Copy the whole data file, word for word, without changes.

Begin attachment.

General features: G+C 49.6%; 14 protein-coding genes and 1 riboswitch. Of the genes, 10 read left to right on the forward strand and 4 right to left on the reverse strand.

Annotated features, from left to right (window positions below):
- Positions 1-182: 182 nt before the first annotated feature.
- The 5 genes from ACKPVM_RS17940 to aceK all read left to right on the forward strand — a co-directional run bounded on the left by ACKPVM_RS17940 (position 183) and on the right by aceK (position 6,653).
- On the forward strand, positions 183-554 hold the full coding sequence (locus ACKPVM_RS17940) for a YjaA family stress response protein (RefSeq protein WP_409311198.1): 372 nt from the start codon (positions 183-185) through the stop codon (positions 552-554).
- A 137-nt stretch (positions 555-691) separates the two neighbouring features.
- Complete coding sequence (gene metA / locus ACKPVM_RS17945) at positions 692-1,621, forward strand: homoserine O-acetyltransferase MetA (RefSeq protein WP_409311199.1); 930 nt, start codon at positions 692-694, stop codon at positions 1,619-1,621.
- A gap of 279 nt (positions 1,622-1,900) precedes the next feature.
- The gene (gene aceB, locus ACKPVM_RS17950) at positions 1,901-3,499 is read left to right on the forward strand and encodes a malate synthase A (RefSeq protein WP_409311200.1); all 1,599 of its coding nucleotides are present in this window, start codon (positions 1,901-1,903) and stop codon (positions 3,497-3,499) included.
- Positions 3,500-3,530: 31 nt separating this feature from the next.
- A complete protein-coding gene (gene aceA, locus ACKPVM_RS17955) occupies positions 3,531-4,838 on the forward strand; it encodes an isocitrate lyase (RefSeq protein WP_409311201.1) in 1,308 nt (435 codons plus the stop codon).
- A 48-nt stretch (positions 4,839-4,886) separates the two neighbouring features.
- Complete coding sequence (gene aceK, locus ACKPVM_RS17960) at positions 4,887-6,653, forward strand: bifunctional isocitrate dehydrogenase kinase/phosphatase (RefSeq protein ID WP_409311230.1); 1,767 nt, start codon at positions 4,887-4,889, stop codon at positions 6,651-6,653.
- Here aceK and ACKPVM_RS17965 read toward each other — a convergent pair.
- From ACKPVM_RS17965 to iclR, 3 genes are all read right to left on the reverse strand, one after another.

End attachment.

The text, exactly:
General features: G+C 49.6%; 14 protein-coding genes and 1 riboswitch. Of the genes, 10 read left to right on the forward strand and 4 right to left on the reverse strand.

Annotated features, from left to right (window positions below):
- Positions 1-182: 182 nt before the first annotated feature.
- The 5 genes from ACKPVM_RS17940 to aceK all read left to right on the forward strand — a co-directional run bounded on the left by ACKPVM_RS17940 (position 183) and on the right by aceK (position 6,653).
- On the forward strand, positions 183-554 hold the full coding sequence (locus ACKPVM_RS17940) for a YjaA family stress response protein (RefSeq protein WP_409311198.1): 372 nt from the start codon (positions 183-185) through the stop codon (positions 552-554).
- A 137-nt stretch (positions 555-691) separates the two neighbouring features.
- Complete coding sequence (gene metA / locus ACKPVM_RS17945) at positions 692-1,621, forward strand: homoserine O-acetyltransferase MetA (RefSeq protein WP_409311199.1); 930 nt, start codon at positions 692-694, stop codon at positions 1,619-1,621.
- A gap of 279 nt (positions 1,622-1,900) precedes the next feature.
- The gene (gene aceB, locus ACKPVM_RS17950) at positions 1,901-3,499 is read left to right on the forward strand and encodes a malate synthase A (RefSeq protein WP_409311200.1); all 1,599 of its coding nucleotides are present in this window, start codon (positions 1,901-1,903) and stop codon (positions 3,497-3,499) included.
- Positions 3,500-3,530: 31 nt separating this feature from the next.
- A complete protein-coding gene (gene aceA, locus ACKPVM_RS17955) occupies positions 3,531-4,838 on the forward strand; it encodes an isocitrate lyase (RefSeq protein WP_409311201.1) in 1,308 nt (435 codons plus the stop codon).
- A 48-nt stretch (positions 4,839-4,886) separates the two neighbouring features.
- Complete coding sequence (gene aceK, locus ACKPVM_RS17960) at positions 4,887-6,653, forward strand: bifunctional isocitrate dehydrogenase kinase/phosphatase (RefSeq protein ID WP_409311230.1); 1,767 nt, start codon at positions 4,887-4,889, stop codon at positions 6,651-6,653.
- Here aceK and ACKPVM_RS17965 read toward each other — a convergent pair.
- From ACKPVM_RS17965 to iclR, 3 genes are all read right to left on the reverse strand, one after another.